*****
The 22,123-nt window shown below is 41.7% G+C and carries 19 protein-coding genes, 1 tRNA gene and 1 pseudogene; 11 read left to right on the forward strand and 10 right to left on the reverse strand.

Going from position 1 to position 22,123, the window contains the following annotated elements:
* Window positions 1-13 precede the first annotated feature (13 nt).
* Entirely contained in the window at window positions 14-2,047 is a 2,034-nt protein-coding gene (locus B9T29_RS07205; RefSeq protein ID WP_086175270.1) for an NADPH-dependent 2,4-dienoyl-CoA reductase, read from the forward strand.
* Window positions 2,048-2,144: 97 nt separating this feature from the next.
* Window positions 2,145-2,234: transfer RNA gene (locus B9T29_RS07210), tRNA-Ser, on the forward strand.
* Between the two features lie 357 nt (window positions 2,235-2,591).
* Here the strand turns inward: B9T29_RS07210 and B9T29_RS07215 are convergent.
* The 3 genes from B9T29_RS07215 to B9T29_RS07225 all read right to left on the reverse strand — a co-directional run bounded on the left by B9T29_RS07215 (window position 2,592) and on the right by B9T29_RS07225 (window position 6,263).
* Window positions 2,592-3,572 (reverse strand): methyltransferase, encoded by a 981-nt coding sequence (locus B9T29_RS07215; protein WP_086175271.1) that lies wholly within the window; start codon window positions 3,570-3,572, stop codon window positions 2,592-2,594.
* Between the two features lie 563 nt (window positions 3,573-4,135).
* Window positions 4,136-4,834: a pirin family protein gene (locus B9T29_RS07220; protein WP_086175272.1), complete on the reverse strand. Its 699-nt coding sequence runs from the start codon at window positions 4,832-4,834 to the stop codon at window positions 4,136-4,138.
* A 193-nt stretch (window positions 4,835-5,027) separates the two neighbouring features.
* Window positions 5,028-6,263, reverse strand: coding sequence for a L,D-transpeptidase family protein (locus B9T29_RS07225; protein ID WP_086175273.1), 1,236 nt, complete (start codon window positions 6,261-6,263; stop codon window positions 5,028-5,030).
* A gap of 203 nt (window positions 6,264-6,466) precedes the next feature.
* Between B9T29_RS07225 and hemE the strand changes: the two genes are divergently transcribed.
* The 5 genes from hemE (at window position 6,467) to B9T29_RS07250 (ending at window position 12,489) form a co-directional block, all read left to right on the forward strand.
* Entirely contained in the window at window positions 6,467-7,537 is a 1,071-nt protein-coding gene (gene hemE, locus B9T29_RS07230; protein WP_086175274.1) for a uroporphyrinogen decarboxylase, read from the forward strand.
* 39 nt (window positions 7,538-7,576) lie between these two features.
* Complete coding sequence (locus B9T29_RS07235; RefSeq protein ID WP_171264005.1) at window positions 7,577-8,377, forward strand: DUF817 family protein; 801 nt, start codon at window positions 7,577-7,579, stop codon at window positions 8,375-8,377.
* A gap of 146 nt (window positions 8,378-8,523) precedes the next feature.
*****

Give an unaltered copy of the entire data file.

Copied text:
The 22,123-nt window shown below is 41.7% G+C and carries 19 protein-coding genes, 1 tRNA gene and 1 pseudogene; 11 read left to right on the forward strand and 10 right to left on the reverse strand.

Going from position 1 to position 22,123, the window contains the following annotated elements:
* Window positions 1-13 precede the first annotated feature (13 nt).
* Entirely contained in the window at window positions 14-2,047 is a 2,034-nt protein-coding gene (locus B9T29_RS07205; RefSeq protein ID WP_086175270.1) for an NADPH-dependent 2,4-dienoyl-CoA reductase, read from the forward strand.
* Window positions 2,048-2,144: 97 nt separating this feature from the next.
* Window positions 2,145-2,234: transfer RNA gene (locus B9T29_RS07210), tRNA-Ser, on the forward strand.
* Between the two features lie 357 nt (window positions 2,235-2,591).
* Here the strand turns inward: B9T29_RS07210 and B9T29_RS07215 are convergent.
* The 3 genes from B9T29_RS07215 to B9T29_RS07225 all read right to left on the reverse strand — a co-directional run bounded on the left by B9T29_RS07215 (window position 2,592) and on the right by B9T29_RS07225 (window position 6,263).
* Window positions 2,592-3,572 (reverse strand): methyltransferase, encoded by a 981-nt coding sequence (locus B9T29_RS07215; protein WP_086175271.1) that lies wholly within the window; start codon window positions 3,570-3,572, stop codon window positions 2,592-2,594.
* Between the two features lie 563 nt (window positions 3,573-4,135).
* Window positions 4,136-4,834: a pirin family protein gene (locus B9T29_RS07220; protein WP_086175272.1), complete on the reverse strand. Its 699-nt coding sequence runs from the start codon at window positions 4,832-4,834 to the stop codon at window positions 4,136-4,138.
* A 193-nt stretch (window positions 4,835-5,027) separates the two neighbouring features.
* Window positions 5,028-6,263, reverse strand: coding sequence for a L,D-transpeptidase family protein (locus B9T29_RS07225; protein ID WP_086175273.1), 1,236 nt, complete (start codon window positions 6,261-6,263; stop codon window positions 5,028-5,030).
* A gap of 203 nt (window positions 6,264-6,466) precedes the next feature.
* Between B9T29_RS07225 and hemE the strand changes: the two genes are divergently transcribed.
* The 5 genes from hemE (at window position 6,467) to B9T29_RS07250 (ending at window position 12,489) form a co-directional block, all read left to right on the forward strand.
* Entirely contained in the window at window positions 6,467-7,537 is a 1,071-nt protein-coding gene (gene hemE, locus B9T29_RS07230; protein WP_086175274.1) for a uroporphyrinogen decarboxylase, read from the forward strand.
* 39 nt (window positions 7,538-7,576) lie between these two features.
* Complete coding sequence (locus B9T29_RS07235; RefSeq protein ID WP_171264005.1) at window positions 7,577-8,377, forward strand: DUF817 family protein; 801 nt, start codon at window positions 7,577-7,579, stop codon at window positions 8,375-8,377.
* A gap of 146 nt (window positions 8,378-8,523) precedes the next feature.